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In its long history, the US Congress has in several different ways expelled more than several members. This is germane to the discussion about what to do about Roy Moore if he is elected. Sen. Cory Gardner, R-Colo., the head of the National Republican Senatorial Committee, has maintained that even if Moore should win the election he should be expelled from the United States Senate.
Alabama's senior senator, Republican Richard Shelby, has been particularly outspoken about not backing Moore.
"I wouldn't vote for Roy Moore. I think the Republican Party can do better," Shelby said Sunday on CNN.
Much of this will depend on what action the Majority Leader wishes to take, and what comes out of the Senate Ethics Committee investigation into Moore's actions with young women, if that occurs, which seems quite inevitable to me. The hearings are bound to be lurid and disruptive, with many women testifying under oath, but that seems to be a very introductory and minimal price for this new Senator, if he is elected. Remember, please, that Mitch McConnell was the Chairman of the Senate Ethics Committee that caused Oregon's Senator Packwood to step down after the Committee's report.
In my lifetime and in my political observations, I only recall a very few instances wherein the body took action against a member, so I looked into this matter primarily on the US Senate's own history website, and in the writings of a few incisive journalists, and in the actual histories.
The one that stands out most prominently occurred at the beginning of the Civil War when the Senator from Indiana, Jesse Bright, was kicked out by a majority vote in the Senate for his pro-Confederacy actions, most particularly that of writing a letter of introduction to Jefferson Davis introducing and swearing to the good qualities of a Texas-based weapons dealer, as "a gentleman of the first respectability, and reliable in every respect."
This is inconceivable today, is it not, that any sitting US Senator would do such a thing, and try as hard as we can to imagine the times and the historical context of such an action, it is difficult to conclude that this was not considered outright Treason, punishable by the Death Penalty, and not merely being expelled from the US Senate.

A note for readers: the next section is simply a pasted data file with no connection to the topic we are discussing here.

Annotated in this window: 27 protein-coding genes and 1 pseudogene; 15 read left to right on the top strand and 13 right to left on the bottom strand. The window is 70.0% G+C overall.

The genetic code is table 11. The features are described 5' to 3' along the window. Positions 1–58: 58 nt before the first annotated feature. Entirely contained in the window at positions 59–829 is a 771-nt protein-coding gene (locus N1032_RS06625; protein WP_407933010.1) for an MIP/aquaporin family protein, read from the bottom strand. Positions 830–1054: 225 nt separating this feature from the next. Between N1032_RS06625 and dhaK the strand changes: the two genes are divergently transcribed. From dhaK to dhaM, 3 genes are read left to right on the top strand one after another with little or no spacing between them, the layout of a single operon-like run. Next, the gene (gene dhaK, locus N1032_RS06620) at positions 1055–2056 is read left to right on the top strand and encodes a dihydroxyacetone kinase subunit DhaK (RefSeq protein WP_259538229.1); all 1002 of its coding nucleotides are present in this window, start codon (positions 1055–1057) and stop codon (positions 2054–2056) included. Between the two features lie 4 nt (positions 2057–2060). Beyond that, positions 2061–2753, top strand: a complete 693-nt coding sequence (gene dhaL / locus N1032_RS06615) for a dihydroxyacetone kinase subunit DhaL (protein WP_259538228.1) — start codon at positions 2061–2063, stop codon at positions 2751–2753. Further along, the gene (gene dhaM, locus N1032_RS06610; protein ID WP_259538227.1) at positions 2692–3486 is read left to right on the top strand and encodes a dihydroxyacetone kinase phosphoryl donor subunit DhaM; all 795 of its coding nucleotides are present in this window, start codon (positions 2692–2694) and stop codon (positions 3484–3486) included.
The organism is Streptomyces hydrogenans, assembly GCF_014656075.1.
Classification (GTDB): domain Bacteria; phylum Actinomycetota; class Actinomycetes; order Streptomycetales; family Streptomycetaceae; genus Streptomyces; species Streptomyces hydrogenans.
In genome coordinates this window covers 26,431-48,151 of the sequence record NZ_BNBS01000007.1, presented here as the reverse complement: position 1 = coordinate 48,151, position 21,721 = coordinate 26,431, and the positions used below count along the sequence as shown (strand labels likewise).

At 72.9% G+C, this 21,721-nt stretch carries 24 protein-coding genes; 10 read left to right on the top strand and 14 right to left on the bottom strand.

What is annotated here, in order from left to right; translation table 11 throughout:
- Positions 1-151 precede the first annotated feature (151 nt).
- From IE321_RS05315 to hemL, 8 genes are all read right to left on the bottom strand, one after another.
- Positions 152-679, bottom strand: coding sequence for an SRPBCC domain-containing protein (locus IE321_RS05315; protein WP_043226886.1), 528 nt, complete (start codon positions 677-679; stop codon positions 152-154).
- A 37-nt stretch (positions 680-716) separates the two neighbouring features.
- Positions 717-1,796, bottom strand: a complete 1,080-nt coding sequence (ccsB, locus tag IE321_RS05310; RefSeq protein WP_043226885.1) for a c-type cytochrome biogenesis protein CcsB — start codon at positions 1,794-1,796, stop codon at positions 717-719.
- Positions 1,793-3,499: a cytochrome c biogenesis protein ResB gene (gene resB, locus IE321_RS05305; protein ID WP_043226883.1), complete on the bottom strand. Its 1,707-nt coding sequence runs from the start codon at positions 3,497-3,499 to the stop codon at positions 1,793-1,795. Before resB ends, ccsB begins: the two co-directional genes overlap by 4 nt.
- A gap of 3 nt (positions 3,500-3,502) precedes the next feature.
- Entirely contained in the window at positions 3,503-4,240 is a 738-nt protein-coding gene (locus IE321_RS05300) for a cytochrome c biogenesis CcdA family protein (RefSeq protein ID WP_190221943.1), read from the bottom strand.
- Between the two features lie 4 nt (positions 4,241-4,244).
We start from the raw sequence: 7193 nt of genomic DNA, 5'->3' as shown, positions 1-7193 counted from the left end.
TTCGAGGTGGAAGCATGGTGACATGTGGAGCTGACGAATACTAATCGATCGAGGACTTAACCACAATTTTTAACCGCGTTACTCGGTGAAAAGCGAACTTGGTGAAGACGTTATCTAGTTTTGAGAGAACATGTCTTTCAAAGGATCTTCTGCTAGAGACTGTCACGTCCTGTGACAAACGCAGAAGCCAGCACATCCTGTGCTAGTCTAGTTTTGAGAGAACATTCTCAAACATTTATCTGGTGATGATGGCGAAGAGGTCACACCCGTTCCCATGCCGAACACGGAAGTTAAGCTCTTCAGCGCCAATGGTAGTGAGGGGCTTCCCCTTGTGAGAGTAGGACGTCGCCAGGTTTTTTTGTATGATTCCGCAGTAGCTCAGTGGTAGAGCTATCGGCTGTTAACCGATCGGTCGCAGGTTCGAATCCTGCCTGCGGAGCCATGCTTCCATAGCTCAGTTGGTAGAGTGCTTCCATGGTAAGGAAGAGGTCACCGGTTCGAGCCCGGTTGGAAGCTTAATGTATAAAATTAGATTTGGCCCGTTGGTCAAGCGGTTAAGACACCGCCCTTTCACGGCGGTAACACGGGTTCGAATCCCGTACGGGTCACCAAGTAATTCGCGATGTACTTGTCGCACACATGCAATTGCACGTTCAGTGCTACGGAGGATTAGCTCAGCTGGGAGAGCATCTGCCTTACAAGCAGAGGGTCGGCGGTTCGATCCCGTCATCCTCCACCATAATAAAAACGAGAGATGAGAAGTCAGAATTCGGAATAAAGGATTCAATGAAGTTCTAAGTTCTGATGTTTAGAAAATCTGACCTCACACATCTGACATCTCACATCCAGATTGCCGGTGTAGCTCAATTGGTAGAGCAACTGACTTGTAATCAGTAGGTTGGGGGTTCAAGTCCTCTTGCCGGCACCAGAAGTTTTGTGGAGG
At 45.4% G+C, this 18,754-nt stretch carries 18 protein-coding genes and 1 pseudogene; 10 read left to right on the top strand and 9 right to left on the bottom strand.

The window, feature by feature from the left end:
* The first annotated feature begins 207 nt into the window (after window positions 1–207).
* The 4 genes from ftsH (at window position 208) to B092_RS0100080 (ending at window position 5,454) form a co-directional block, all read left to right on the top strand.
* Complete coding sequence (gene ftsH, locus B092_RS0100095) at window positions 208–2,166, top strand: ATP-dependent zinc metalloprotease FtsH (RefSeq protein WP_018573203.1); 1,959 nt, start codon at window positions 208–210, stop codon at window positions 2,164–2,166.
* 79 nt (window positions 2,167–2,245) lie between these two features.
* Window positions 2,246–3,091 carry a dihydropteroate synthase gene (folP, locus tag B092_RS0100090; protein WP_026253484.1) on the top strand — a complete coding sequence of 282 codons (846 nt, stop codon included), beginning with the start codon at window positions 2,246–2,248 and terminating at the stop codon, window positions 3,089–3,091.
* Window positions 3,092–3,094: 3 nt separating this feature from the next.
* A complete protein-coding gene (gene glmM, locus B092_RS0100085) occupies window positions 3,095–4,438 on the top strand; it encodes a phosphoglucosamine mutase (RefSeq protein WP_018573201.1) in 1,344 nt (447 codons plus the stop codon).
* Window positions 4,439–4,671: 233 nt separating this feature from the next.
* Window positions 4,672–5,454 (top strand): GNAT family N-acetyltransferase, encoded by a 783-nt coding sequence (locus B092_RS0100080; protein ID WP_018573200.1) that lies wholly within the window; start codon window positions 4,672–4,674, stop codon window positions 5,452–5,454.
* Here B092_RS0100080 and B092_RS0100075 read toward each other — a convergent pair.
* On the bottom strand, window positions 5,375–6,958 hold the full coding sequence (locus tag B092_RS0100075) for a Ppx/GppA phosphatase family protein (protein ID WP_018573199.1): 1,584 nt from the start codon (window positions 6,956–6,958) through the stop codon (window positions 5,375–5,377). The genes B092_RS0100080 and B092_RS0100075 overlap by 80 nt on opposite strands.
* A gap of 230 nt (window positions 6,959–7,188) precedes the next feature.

Expulsion or Censure are both possibilities.
Article I, Section 5, of the United States Constitution provides that "Each House [of Congress] may determine the Rules of its proceedings, punish its members for disorderly behavior, and, with the concurrence of two-thirds, expel a member."
Since 1789, the Senate has expelled only fifteen members, fourteen for supporting the South during the Civil War.
In just a very few other cases, the Senate considered expulsion proceedings but either found the member not guilty or failed to act before the member left office, and mostly these revolved around egregious corruption. .
In the entire Senate history, only four members have been convicted of crimes. They were: Joseph R. Burton (1905), John Hipple Mitchell (1905), Truman H. Newberry (1920), and Harrison Williams (1981). Newberry's conviction was later overturned. Mitchell died. Burton, Newberry, and Williams resigned before the Senate could act on their expulsion.
United States Senate Expulsion Cases
1797 William Blount (R-TN) Charge: Anti-Spanish conspiracy; treason Result: Expelled
1808 John Smith (R-OH) Charge: Disloyalty/Treason Result: Not Expelled; Expulsion failed 19 to 10--less than the necessary two-thirds majority. At request of the Ohio legislature, Smith resigned two weeks after the vote. (His counsel was Francis Scott Key.)
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